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Cake day: Jan 18, 2020

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I think the question to ask is what results we see from maximizing freedom of speech, and what impact that has on our society. Look at things like QAnon, antivaxxers, right wing movements and so on, all of these things are a direct byproduct of western style of freedom of speech. And this of course applies to corporate media as well with media channels like Fox that propagandize their audiences, companies using their freedom of speech to disseminate mass disinformation as fossil fuel industry did, and so on. Are these outcomes a price worth paying?

And I guess we’ll have to disagree on whether what CPC does is justified or not. I think the results they’ve produced speak for themselves. Communist party lifted a billion people out of poverty, and continues to improve lives for the majority of the people with every decade. The exact opposite pattern is seen in the west however as quality of life continues to plummet.

This is a great explanation of how the party is structured, and it shows that there is far more grassroots participation than there is in western democracies.

What matters to me the most is that the government works in the interest of the majority, and that people have input in the decision making process. CPC appears to do a much better job in that regard than vast majority of western democracies, and the improving material conditions for people in China are a direct result of that.

Compare this with a recent study analyzing decades of policy in US that found the following to be true:

What do our findings say about democracy in America? They certainly constitute troubling news for advocates of “populistic” democracy, who want governments to respond primarily or exclusively to the policy preferences of their citizens. In the United States, our findings indicate, the majority does not rule—at least not in the causal sense of actually determining policy outcomes. When a majority of citizens disagrees with economic elites or with organized interests, they generally lose. Moreover, because of the strong status quo bias built into the U.S. political system, even when fairly large majorities of Americans favor policy change, they generally do not get it.

People can use VPNs and services that avoid data collection in China as well if they put some effort into it. However, I would argue that for the vast majority of people it’s companies like Facebook that manipulate public behavior that are a far bigger concern. Only a tiny percentage of the population uses platforms like Signal and we see that most people have very little regard for their privacy making it easy to exploit them.




First thing to recognize that no country or system of governanace is perfect. China has its share of problems just like any other country, they do better in some areas and worse in others. That said, let’s take a look at the claims.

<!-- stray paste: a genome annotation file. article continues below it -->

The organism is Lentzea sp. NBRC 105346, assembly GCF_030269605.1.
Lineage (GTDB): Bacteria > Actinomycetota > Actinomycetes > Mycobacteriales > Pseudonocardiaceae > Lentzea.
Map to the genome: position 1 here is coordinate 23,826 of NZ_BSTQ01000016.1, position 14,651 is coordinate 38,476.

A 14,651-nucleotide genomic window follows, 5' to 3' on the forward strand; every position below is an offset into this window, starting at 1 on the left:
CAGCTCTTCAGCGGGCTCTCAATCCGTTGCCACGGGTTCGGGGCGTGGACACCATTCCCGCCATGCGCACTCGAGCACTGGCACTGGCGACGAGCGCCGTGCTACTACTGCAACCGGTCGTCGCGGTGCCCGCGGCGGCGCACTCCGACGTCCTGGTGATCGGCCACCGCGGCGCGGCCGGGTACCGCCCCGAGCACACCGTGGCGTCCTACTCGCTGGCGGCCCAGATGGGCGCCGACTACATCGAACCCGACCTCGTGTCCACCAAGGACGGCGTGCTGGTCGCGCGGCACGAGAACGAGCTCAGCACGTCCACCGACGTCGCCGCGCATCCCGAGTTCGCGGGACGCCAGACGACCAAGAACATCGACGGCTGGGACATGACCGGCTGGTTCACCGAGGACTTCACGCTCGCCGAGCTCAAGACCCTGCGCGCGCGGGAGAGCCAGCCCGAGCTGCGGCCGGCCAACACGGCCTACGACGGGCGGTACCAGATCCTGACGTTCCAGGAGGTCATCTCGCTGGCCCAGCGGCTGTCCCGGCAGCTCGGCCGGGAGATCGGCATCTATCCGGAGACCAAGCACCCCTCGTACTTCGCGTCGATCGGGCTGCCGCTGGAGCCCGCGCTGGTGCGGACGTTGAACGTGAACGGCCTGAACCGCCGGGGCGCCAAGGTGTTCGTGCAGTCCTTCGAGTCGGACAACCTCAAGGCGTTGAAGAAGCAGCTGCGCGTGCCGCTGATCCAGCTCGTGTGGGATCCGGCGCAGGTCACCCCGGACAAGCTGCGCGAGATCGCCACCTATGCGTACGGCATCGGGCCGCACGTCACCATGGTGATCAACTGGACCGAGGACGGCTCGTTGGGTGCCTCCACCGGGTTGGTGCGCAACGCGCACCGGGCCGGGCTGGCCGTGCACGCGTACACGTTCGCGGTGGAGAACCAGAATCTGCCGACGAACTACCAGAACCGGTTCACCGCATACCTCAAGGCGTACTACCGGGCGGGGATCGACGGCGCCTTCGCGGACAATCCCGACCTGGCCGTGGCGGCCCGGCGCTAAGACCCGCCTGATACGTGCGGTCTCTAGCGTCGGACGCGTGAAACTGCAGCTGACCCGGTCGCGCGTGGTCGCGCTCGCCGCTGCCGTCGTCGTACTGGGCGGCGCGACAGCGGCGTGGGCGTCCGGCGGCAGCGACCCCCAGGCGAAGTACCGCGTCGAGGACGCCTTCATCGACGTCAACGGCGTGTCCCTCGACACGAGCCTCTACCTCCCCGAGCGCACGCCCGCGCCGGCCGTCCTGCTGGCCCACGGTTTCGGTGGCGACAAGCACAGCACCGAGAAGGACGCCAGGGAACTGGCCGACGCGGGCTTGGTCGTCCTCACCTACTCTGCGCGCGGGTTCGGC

1) The whole Uyghur genocide narrative appears to be largely fabricated. Researchers in Italy just recently released a long report that concludes this narrative is geopolitically motivated.

George Bush’s chief of staff openly said that US wants to destabilize the region, and NED recently admitted to funding Uyghur separatism for the past 16 years on their own official Twitter page. An ex-CIA operative details US operations radicalizing and training terrorists in the region in this book. Here’s an excerpt:

Throughout the 1990s, hundreds of Uyghurs were transported to Afghanistan by the CIA for training in guerilla warfare by the mujahideen. When they returned to Xinjiang, they formed the East Turkistan Islamic Movement and came under Catli’s expert direction. Graham Fuller, CIA superspy, offered this explanation for radicalizing the Chinese Muslims:

The policy of guiding the evolution of Islam and of helping them [Muslims] against our adversaries worked marvelously well in Afghanistan and against the Red Army. The doctrines can still be used to destabilize what remains of Russian power, and especially to counter Chinese influence in Central Asia.

I think this is very important context for discussing the problems in the region. In light of the fact that there was a major terrorism problem it seems that China handled it very well, and certainly better than how western nations have dealt with terrorism.

2-3) China does have more restrictions on freedom of political speech than the west. However, it’s not as if there is absolute freedom of speech in the west either. For example, Germany prohibits any promotion of fascism and nazism. Most countries prohibit calls for violence or harm to individuals, and so on. Saying that the west got the balance fundamentally right while China got it fundamentally wrong is a chauvinistic perspective.

Furthermore, while political speech might not be banned in the west, it’s certainly heavily controlled. For example, western media loves to present two sides of any issue no matter how ridiculous the other side may be as in the case of climate change. Yet, strangely we never see a both sides discussion of economics where we get a communist perspective.

People are also uncomfortable expressing their political views publicly if their views stray from the mainstream because it can affect their employability. This is especially true in the domains of politics and economics.

As a result, western economic and political systems have become very rigid and dogmatic. Capitalism is axiomatically accepted as the correct system that’s beyond question despite mounting problems and regular economic crashes caused by this system.

On the other hand, China showed itself to be much more flexible in this regard. Deng reforms integrated aspects of capitalism into overarching socialist framework. This was done through debate and self criticism the sort of which is simply unheard of in the west.

China continues to show political pragmatism and agility that led to China outcompeting the west economically. This would not be possible if Chinese system did not allow and even encourage self criticism.